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Hours before Leadership Change

It was back on 8th October, 2000, that the young lawyer assumed the leadership of PAM, from Dr. Sir Kennedy Simmonds, following two successive defeats at the poll, (1995 and 2000), by the Labour Party. When Grant therefore entered the arena of elective politics, his party was at its lowest ebbs; out of government, a dwindling popular vote and with absolutely no seats in the National Assembly.

As Grant reminded his followers just last week during an independence dinner, “When I assumed the office on the 8th October, 2000, I took over what was then the daunting but important task of leading the People’s Action Movement. I took the helm at a time when no one wanted to come forward to bear the brunt of the burdens in a party, which at the time had no seats and no representatives in parliament.”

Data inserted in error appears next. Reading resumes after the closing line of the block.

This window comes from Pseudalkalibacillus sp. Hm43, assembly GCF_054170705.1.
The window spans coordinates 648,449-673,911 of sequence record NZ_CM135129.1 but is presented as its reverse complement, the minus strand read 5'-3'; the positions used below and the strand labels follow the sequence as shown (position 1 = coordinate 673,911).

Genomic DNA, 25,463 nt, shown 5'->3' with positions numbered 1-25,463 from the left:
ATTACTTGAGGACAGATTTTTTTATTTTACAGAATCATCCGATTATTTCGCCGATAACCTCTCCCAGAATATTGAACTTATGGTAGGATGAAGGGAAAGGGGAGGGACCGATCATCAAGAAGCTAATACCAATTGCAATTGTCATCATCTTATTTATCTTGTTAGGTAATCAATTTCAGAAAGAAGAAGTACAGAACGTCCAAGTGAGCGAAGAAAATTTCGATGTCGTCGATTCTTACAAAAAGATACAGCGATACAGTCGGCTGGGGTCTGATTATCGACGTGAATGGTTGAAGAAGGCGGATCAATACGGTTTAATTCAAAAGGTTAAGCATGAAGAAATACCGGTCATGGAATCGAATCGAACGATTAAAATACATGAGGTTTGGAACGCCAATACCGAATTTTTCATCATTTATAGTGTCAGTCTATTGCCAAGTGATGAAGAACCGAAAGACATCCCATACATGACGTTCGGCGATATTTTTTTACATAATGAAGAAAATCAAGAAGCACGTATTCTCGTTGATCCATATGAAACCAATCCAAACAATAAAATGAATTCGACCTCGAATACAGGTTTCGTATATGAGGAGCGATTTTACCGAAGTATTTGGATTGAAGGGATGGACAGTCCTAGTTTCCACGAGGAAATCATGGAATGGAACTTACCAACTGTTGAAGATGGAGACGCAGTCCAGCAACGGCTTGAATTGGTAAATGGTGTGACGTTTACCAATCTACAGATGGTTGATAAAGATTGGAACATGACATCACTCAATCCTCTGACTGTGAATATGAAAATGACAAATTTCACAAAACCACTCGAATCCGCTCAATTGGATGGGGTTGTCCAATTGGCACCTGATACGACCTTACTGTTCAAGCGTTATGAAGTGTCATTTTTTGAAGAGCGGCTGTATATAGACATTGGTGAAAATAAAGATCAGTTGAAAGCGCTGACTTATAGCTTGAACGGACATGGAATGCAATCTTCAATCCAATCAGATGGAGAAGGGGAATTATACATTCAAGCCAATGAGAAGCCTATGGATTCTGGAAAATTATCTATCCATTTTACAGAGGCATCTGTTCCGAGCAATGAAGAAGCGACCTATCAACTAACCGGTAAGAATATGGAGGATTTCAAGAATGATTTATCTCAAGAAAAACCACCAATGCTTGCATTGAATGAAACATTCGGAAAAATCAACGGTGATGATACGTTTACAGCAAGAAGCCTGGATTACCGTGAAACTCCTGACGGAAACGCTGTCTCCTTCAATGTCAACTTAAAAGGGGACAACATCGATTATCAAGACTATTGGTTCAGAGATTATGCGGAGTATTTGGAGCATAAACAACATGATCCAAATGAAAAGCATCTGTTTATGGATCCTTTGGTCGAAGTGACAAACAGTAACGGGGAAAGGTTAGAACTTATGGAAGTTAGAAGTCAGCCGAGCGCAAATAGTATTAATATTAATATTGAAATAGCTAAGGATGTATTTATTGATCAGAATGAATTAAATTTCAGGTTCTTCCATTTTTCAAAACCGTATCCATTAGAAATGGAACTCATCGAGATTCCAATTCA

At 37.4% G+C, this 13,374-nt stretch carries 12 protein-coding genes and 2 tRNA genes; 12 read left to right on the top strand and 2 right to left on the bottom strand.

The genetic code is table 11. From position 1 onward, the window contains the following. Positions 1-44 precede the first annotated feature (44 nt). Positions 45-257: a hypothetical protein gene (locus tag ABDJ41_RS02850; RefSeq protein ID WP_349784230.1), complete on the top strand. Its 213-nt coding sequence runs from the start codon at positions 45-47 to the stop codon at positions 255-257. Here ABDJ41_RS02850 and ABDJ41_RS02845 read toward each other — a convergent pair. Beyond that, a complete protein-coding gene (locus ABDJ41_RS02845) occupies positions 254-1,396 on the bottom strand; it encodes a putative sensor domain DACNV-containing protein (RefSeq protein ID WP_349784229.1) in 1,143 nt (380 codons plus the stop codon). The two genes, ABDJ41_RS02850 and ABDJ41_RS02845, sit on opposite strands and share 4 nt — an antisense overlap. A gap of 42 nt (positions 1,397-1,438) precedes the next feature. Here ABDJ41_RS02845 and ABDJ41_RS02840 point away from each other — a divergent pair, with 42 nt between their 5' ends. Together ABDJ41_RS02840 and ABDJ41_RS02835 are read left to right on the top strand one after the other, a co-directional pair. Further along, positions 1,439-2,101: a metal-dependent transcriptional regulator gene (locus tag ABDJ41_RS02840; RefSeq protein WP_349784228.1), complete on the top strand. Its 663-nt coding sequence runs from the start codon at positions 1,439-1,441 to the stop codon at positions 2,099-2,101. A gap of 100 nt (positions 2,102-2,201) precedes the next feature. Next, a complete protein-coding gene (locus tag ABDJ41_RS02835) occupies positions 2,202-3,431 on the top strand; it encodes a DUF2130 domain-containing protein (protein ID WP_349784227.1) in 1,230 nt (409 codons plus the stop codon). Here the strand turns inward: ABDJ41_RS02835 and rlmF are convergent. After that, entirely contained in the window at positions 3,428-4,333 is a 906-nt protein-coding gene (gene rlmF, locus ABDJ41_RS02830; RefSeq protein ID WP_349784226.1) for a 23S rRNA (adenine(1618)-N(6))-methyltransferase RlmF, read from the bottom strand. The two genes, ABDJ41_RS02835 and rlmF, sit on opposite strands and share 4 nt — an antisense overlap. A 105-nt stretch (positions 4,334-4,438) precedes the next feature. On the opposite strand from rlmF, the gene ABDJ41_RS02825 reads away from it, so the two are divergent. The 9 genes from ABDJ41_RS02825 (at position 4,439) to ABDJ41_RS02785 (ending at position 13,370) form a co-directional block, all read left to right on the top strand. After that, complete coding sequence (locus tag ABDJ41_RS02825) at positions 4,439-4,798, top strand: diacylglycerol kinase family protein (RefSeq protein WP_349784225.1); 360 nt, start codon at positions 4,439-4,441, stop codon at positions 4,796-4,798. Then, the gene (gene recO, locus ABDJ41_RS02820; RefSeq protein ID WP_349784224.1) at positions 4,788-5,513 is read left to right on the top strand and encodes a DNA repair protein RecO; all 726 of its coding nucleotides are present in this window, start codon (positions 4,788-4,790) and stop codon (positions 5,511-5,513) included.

The UWI and Harvard trained lawyer said he had decided back then that youth was on his side, and he was young enough and determined enough to give himself to the important and difficult task of leading a political party.

He admitted that he also recognized that he was filling the big shoes of former leader and the nation’s First Prime Minister, Kennedy Simmonds, who had decided that it was time for him to pass the baton on to a younger generation, after a quarter century (25 years) as National Political Leader of PAM. At the time, Grant who is now 47, was only 35 years old, but was ambitious with an enormous amount of energy.pas

For him, it was an honour to step up to the plate to fill the void. Agreeing that it was a tough journey, Grant has extended his thanks and appreciation to all those who assisted his efforts during the period he led the party, especially the one individual who never wanted him to enter the political arena, his wife, Mrs. Wendy Morton-Grant. Despite her advice against the move, Mr. Grant said that she was also the individual who remained a tower of support and strength. Similarly, he said if it were not for the wisdom and guidance of his parents, the road would have been tougher.